What is Icelandic food all about?
To start off, yes Food in Iceland really is expensive. I was prepared for it because I did a bit of research beforehand but it doesn’t mean it didn’t hurt my wallet. Iceland is an incredible country though, with amazing food so I still really wanted to make the most of it and try as much of the food as I can (afford…).
So If you ever wondered “what kind of food is there in Iceland?”, this is what I learned.
Whale steak (minke)
Let’s start off with the most controversial.
Now, whale steak isn’t a traditional Iceland dish and it’s mostly eaten by tourists- as the internet will tell you. Although we only found out about whale steaks through locals who recommended it to us.
In the restaurant itself we were told that the government sets numbers for whale hunting and that restaurants are only allowed to buy and sell a certain amount a year.
How does whale meat taste like?
I tried whale steak and vowed it would only be this one time- regardless of it being the best steak I ever had.
The meat itself is completely red and really fibre-y. I actually expected it to be under cooked or chewy but really it was neither. Once I put the first piece into my mouth it just melted away. The taste was slightly similar to beef but a bit more buttery? It’s not easy to explain really, but it was really delicious. Surprisingly the whale steak also ended up being one of the cheaper dishes we tried.
Where? Gamla Vinhusid Restaurant, Vesturgata 4, Hafnarfjordur, Iceland
How much? I think for the steak we paid around 20 pound per steak.
A very traditional Icelandic yogurt like yogurt (for lack of a better synonym here) that you can easily find in shops around Europe lately.
I tried Skyr for the first time in Iceland and loved it as it reminded me a lot of German Quark (which is similar to yogurt but has a much thicker consistency just like Skyr).
I also love the name.
Fish fish fish… Icelandic food at it’s best
I don’t know what restaurant this was. Somewhere close to Hard Rock Cafe in Rejkjavik. We were walking around town trying to find a reasonable priced restaurant for dinner and at some point we gave up and went into a not-so-reasonably-priced one…
I love making vegetable chowder and when I saw fish chowder on the menu I had to go for it. The dish was very traditional and came with some sort of sweet rye bread. I expected the chowder to be more of a soup but it actually was closer to a bake? Regardless I loved it. I think you can never go wrong with ordering fish dishes in Iceland.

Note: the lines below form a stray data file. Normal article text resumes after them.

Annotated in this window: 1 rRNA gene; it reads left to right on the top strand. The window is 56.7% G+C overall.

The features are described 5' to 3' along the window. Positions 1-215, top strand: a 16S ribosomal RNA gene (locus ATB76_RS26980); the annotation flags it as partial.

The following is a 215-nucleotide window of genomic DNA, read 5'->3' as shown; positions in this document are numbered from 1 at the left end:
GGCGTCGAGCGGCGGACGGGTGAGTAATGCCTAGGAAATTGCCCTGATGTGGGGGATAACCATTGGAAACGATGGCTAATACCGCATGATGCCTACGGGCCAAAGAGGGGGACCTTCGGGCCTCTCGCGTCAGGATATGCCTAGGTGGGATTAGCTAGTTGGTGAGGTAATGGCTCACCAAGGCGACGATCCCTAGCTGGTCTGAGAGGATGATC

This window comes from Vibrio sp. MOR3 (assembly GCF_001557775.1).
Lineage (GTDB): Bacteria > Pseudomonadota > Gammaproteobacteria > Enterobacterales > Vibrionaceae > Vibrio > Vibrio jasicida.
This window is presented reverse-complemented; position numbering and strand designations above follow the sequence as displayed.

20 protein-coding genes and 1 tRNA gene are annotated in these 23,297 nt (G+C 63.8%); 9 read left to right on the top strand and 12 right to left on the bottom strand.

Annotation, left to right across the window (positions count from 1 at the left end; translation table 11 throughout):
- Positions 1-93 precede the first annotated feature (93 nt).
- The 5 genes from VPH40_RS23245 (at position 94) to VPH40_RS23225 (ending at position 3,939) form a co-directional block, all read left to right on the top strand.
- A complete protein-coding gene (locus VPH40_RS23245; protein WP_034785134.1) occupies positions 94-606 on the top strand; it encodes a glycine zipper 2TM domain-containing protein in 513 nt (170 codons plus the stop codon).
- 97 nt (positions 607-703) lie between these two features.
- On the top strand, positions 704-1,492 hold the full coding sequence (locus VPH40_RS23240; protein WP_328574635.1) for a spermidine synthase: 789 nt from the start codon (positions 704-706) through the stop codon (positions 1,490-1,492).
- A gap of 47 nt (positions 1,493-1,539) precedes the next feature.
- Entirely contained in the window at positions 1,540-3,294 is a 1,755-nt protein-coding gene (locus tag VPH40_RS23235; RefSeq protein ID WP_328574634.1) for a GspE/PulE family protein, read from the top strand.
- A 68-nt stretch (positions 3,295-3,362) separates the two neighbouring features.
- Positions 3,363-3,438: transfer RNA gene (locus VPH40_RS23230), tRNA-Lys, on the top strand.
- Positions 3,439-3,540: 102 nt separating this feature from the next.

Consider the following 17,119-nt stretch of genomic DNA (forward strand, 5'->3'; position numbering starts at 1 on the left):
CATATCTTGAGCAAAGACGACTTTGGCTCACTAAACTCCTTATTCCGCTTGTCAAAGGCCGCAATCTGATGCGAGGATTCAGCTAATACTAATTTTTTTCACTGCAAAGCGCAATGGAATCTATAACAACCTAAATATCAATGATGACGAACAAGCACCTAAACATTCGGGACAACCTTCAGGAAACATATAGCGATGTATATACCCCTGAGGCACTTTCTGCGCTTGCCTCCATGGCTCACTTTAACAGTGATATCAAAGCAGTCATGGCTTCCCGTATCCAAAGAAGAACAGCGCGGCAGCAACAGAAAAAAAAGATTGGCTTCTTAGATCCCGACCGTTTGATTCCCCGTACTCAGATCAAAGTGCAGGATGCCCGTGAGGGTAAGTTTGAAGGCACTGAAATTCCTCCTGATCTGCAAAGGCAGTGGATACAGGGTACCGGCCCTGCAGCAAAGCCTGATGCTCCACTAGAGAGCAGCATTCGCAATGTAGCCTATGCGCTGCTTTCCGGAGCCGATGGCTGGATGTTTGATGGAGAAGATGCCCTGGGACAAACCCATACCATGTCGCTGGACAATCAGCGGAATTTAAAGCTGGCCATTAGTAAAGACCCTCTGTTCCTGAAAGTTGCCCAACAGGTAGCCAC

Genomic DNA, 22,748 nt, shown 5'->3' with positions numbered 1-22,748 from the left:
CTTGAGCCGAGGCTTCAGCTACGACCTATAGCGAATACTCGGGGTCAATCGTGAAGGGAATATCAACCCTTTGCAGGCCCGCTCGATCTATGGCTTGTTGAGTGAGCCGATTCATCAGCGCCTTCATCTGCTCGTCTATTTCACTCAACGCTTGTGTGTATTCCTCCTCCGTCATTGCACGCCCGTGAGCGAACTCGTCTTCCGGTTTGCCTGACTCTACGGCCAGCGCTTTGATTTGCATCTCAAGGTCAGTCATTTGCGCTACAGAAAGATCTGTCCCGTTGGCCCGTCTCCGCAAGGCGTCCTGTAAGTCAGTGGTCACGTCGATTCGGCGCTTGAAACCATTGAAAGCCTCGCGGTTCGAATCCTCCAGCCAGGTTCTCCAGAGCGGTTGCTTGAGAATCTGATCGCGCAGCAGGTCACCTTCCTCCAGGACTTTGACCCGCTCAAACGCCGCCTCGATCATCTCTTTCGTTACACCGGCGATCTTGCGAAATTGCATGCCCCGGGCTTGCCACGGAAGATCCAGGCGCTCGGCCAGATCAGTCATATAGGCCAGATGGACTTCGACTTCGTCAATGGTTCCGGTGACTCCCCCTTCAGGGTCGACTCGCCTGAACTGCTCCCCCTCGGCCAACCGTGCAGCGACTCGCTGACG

My boyfriend went for the salmon burger which was also amazing. Definitely something to look out for.
And don’t forget the fish and chips!
Now, living in the U.K for 4 years I had my fair share of great Fish and Chips so I wasn’t too keen on trying the U.Ks secret national dish in Iceland… But we found out about a very popular (and fairly cheap!) fish and chips restaurant in Rejkjavik and my boyfriend really wanted to try it.
My tip, if you go there try to stay away from the typical cod and get one of the more fancy sounding fishes. They have different fishes every day depending on the catch and I really tasted a difference (I choose a random fish I had never heard of). My boyfriend who just had cod was a bit underwhelmed… It was a nice place to visit. Very busy, quick service and cheap prices (for Iceland).
Where? Icelandic Fish and Chips, Tryggvagata 11, Reykjavik 101, Iceland
How much? Around 25 pounds for the dish, sauces cost extra!
The icelandic hot dog
Another thing my boyfriend wanted to try. It’s definitely cheap and quite famous Icelandic food. The pylsa hot dog is a very iconic and typical food in Iceland. Made with lamb and special sauces (ketchup, sweet mustard, remoulade (similar to mayonnaise/relish) and of course onions.
We read so many good things about it that I think our expectation
were just to high. To me, it tasted just like a normal hot dog. It’s a nice and cheap snack though.
Where? Ingolfstorg Square, Reykjavik 101, Iceland
How much? Around 4-5 pounds, add-ons cost extra